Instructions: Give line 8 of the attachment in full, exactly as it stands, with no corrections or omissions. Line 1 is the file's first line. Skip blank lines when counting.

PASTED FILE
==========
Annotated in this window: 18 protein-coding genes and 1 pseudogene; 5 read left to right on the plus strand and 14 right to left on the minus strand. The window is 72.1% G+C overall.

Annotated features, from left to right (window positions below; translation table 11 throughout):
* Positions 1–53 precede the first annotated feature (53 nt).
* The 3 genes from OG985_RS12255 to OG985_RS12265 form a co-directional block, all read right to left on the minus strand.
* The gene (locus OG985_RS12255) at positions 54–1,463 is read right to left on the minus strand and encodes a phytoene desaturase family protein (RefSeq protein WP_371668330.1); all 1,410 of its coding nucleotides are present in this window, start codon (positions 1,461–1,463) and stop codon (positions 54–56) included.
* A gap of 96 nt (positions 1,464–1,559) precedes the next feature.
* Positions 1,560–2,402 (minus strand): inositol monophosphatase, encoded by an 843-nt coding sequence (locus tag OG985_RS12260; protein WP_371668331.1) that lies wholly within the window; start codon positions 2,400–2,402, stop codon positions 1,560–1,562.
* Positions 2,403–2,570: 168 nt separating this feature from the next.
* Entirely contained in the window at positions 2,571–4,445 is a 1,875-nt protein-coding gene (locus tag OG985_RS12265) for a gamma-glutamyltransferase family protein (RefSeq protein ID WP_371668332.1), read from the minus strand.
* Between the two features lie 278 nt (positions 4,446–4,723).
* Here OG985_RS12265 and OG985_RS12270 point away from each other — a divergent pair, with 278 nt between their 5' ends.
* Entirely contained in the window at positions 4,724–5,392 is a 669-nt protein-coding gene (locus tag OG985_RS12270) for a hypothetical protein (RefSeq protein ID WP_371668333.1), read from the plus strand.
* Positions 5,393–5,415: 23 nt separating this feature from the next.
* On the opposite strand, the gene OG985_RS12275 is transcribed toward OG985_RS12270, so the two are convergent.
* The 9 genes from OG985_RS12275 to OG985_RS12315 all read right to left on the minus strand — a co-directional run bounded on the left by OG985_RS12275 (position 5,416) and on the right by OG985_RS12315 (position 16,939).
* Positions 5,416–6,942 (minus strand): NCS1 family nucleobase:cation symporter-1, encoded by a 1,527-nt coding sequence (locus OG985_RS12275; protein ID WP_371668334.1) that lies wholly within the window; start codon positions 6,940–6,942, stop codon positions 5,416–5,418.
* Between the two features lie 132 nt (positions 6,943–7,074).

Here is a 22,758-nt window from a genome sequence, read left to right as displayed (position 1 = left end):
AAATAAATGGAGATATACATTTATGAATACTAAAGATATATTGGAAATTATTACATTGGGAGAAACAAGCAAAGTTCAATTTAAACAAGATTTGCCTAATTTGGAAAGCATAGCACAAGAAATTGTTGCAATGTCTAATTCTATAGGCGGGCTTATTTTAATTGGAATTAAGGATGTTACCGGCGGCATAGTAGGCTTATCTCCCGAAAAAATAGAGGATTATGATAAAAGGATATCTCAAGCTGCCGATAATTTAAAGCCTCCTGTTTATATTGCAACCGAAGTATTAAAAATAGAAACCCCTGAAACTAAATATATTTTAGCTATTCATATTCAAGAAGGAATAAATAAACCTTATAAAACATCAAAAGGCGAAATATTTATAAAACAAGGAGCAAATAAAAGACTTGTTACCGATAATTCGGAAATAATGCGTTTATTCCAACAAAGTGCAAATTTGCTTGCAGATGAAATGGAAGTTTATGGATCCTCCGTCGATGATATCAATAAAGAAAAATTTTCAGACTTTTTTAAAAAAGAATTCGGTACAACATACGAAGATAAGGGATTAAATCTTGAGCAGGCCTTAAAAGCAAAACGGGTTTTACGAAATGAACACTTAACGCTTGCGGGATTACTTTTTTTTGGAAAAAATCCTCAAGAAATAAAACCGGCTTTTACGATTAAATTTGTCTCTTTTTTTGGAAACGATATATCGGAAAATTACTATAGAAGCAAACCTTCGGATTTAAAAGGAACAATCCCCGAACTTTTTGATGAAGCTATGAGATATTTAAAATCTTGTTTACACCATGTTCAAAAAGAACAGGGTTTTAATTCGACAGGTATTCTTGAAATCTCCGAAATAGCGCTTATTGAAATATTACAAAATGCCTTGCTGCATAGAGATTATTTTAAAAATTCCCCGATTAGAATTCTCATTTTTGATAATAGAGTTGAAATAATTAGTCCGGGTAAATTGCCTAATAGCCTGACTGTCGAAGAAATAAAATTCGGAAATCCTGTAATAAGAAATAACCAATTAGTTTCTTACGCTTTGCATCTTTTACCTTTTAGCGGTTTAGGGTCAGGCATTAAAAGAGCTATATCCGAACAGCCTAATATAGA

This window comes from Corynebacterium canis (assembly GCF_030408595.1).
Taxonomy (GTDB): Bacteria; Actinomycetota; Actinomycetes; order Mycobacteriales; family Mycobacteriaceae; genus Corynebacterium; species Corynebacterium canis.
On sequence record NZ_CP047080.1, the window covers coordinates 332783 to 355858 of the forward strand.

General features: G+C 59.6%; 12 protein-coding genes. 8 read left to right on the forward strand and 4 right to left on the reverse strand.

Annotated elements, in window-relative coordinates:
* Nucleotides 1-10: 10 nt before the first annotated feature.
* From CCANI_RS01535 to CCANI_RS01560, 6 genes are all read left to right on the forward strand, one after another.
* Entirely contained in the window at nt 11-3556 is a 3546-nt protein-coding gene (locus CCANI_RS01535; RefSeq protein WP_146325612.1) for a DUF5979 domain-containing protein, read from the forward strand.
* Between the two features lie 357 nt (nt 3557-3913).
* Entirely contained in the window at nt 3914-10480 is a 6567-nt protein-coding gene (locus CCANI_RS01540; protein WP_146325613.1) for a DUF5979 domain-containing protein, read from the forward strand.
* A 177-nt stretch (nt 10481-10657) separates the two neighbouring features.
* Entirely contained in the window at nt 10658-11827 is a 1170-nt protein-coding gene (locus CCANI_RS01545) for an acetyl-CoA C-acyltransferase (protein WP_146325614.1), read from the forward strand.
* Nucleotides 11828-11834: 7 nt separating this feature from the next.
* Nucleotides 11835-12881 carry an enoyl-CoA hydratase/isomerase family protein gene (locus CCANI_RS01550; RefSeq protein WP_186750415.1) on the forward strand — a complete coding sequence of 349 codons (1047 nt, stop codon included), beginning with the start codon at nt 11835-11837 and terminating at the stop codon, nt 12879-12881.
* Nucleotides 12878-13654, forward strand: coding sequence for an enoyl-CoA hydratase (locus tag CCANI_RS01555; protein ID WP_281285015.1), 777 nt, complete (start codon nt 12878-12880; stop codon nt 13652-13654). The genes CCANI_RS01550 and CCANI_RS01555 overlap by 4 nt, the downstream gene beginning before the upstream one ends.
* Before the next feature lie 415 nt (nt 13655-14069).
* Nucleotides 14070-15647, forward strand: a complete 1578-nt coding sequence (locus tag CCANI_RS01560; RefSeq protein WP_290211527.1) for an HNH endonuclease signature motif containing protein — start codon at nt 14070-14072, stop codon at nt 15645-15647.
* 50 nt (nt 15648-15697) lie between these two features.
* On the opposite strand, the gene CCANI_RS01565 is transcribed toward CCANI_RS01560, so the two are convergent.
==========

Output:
* Positions 2,403–2,570: 168 nt separating this feature from the next.